Maybe it's the post-camp glow, but I've been thinking about it ever since I read it. Rabbi Gewirtz calls it 'wise', and that is undoubtably true. It is also powerful. How often is the greeting we share--and by extension, the people we encounter--mere background noise? Static that, at best, distracts us as we focus on our own busy life and day. And not just for the people we encounter going in-and-out of the gym and the grocery; our colleagues, our acquaintances, the people we see every day: we say hello as we walk past, not really stopping to see how they are, or even who they are. Certainly I'm as guilty of that as anyone else. So, what would it mean, then, when we say 'hi', to hear back "I see you." Or to even say that: to truly acknowledge the other person, to look them in the eye and be present for them, perhaps only for a split-second? on Wednesday as I was walking into an ice-cream place I thanked the young woman who held the door open for me, and she sounded honestly surprised that I even noticed her. How sad that a person is surprised to be seen and appreciated.
This week we talk not about seeing but another sense. In our Torah portion this week we read the shema, 'watchword of our faith', as Moses calls upon Israel to Hear and know that God is our God and also One. Most of the focus on this verse--liturgically as well as Toraitically--is on the notion of God's Oneness and the idea of monotheism. But Gersonides also focuses on the word "Shema", hear: that it means "believe" and "obey", but also "understand". In fact, the word Shema is used throughout Deuteronomy to refer not just to the sense itself--the ability for our ears to take in the sound--but to our ability to pay attention and comprehend. There are many who would argue that Shema should not just be understood as hear--raw sensation--but LISTEN.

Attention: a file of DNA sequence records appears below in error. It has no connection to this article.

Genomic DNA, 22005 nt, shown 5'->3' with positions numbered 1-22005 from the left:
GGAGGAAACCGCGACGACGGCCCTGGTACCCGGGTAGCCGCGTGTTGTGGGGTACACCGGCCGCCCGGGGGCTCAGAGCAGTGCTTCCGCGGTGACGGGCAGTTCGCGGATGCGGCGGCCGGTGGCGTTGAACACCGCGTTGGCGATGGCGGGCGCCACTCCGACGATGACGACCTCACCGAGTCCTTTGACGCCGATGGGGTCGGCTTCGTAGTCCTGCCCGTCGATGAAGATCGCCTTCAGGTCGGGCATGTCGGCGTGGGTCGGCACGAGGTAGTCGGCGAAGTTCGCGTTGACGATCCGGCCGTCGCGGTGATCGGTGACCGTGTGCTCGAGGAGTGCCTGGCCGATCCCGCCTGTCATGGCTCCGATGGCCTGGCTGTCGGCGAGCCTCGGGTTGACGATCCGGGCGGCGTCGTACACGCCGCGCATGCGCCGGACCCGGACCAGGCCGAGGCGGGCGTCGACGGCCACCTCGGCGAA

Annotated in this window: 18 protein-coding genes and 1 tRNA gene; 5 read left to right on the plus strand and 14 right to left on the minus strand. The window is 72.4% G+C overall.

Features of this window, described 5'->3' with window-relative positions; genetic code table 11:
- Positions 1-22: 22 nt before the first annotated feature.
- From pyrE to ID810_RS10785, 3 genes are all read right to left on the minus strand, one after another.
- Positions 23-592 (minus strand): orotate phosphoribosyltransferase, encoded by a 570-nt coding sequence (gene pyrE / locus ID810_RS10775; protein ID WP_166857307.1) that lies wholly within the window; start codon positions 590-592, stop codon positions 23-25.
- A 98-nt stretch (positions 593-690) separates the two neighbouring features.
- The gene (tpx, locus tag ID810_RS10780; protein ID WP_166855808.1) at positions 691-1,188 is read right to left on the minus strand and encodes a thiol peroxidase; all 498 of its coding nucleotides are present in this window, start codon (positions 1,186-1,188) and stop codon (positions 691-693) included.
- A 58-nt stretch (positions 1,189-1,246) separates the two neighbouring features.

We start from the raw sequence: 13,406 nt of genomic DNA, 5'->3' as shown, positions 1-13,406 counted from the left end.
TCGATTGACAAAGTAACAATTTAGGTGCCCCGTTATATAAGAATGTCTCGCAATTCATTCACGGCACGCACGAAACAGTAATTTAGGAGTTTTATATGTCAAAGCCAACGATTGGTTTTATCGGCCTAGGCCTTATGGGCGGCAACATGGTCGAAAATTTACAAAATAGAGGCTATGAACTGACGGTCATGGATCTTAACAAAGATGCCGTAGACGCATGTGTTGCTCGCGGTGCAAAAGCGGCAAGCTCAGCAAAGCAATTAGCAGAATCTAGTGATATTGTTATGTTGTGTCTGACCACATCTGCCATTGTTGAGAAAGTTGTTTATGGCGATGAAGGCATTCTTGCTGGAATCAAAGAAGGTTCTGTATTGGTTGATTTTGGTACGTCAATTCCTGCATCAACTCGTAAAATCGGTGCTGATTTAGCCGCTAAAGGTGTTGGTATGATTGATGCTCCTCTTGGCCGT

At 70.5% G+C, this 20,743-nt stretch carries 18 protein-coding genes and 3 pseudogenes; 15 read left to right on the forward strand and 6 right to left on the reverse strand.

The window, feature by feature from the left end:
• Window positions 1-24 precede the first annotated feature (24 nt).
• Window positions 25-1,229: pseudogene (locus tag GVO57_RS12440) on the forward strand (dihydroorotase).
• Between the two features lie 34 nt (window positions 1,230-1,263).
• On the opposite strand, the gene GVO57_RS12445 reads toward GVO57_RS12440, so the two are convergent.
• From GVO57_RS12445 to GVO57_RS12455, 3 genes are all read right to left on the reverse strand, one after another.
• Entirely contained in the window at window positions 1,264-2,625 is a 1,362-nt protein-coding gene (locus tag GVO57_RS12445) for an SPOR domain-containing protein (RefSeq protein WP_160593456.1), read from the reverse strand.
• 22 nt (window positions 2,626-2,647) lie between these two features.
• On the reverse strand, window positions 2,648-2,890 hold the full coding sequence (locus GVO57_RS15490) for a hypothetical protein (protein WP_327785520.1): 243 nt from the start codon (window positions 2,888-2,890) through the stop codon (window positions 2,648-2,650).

So let me ask the question: as it is with seeing, is it also true with hearing? Are we listening to the people around us? Are we even listening to ourselves? Are we listening for God? To listen takes attention, it takes focus. It requires us to put ourselves aside so we can truly be attentive. To listen requires us to silence the background noise, be it on the street or in our own heads, so we can truly listen to what's important.
One of the questions I often get is: how can we bring camp home? And usually people jump on the music, the way services are run, the 'hidden curriculum' of camp. But let me suggest another thought: I just spent 2 weeks at camp, for my 8th summer on faculty. Camp is noisy--joyously so. From the banging on tables in the dining hall to song session to the joyful yelling at the pool or the GaGa pit. Camp is full of people constantly moving. And yet, at camp, people listen to each other better, and truly see one another. At camp when someone says hi, the other person says, in not so many words, "I see you". At camp, people are really listening to each other and lifting each other up. And while I doubt many would say that they're listening for God, I truly believe God gets heard. So I would suggest one of the things we could do to bring camp home is to truly see the people around us, acknowledge them, be present for them, and to truly listen, and listen deeply--to ourselves, the people around us, and for God as well. May this be so.